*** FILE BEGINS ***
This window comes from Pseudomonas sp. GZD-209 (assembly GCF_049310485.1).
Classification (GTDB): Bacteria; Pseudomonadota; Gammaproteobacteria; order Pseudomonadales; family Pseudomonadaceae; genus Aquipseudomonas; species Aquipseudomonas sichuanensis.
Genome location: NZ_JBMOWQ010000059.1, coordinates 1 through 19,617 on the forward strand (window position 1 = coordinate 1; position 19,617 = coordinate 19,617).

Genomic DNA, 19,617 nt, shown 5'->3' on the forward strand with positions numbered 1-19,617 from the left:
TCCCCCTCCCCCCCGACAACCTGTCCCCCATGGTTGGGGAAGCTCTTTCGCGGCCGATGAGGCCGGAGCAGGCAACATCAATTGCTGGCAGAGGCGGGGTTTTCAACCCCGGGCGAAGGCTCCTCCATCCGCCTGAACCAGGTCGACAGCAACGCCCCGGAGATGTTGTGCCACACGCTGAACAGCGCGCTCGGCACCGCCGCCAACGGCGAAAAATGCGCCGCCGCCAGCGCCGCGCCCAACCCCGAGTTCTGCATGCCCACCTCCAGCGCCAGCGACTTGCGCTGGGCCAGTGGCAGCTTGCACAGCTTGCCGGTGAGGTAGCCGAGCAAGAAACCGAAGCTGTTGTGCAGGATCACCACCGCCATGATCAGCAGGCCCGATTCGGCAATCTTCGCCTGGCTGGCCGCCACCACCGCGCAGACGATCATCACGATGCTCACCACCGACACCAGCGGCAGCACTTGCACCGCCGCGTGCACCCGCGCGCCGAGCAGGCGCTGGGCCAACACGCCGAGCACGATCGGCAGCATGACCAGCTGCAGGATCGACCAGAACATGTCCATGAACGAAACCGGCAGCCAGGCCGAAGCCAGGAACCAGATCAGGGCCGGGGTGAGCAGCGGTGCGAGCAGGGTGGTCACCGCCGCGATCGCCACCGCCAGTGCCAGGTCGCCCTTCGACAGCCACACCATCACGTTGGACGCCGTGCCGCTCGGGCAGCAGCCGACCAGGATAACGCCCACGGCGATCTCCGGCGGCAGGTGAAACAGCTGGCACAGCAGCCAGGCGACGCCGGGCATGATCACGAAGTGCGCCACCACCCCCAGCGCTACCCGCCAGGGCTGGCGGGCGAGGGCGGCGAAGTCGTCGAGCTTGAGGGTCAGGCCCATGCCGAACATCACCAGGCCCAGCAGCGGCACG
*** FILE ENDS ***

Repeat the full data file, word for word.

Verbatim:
This window comes from Pseudomonas sp. GZD-209 (assembly GCF_049310485.1).
Classification (GTDB): Bacteria; Pseudomonadota; Gammaproteobacteria; order Pseudomonadales; family Pseudomonadaceae; genus Aquipseudomonas; species Aquipseudomonas sichuanensis.
Genome location: NZ_JBMOWQ010000059.1, coordinates 1 through 19,617 on the forward strand (window position 1 = coordinate 1; position 19,617 = coordinate 19,617).

Genomic DNA, 19,617 nt, shown 5'->3' on the forward strand with positions numbered 1-19,617 from the left:
TCCCCCTCCCCCCCGACAACCTGTCCCCCATGGTTGGGGAAGCTCTTTCGCGGCCGATGAGGCCGGAGCAGGCAACATCAATTGCTGGCAGAGGCGGGGTTTTCAACCCCGGGCGAAGGCTCCTCCATCCGCCTGAACCAGGTCGACAGCAACGCCCCGGAGATGTTGTGCCACACGCTGAACAGCGCGCTCGGCACCGCCGCCAACGGCGAAAAATGCGCCGCCGCCAGCGCCGCGCCCAACCCCGAGTTCTGCATGCCCACCTCCAGCGCCAGCGACTTGCGCTGGGCCAGTGGCAGCTTGCACAGCTTGCCGGTGAGGTAGCCGAGCAAGAAACCGAAGCTGTTGTGCAGGATCACCACCGCCATGATCAGCAGGCCCGATTCGGCAATCTTCGCCTGGCTGGCCGCCACCACCGCGCAGACGATCATCACGATGCTCACCACCGACACCAGCGGCAGCACTTGCACCGCCGCGTGCACCCGCGCGCCGAGCAGGCGCTGGGCCAACACGCCGAGCACGATCGGCAGCATGACCAGCTGCAGGATCGACCAGAACATGTCCATGAACGAAACCGGCAGCCAGGCCGAAGCCAGGAACCAGATCAGGGCCGGGGTGAGCAGCGGTGCGAGCAGGGTGGTCACCGCCGCGATCGCCACCGCCAGTGCCAGGTCGCCCTTCGACAGCCACACCATCACGTTGGACGCCGTGCCGCTCGGGCAGCAGCCGACCAGGATAACGCCCACGGCGATCTCCGGCGGCAGGTGAAACAGCTGGCACAGCAGCCAGGCGACGCCGGGCATGATCACGAAGTGCGCCACCACCCCCAGCGCTACCCGCCAGGGCTGGCGGGCGAGGGCGGCGAAGTCGTCGAGCTTGAGGGTCAGGCCCATGCCGAACATCACCAGGCCCAGCAGCGGCACG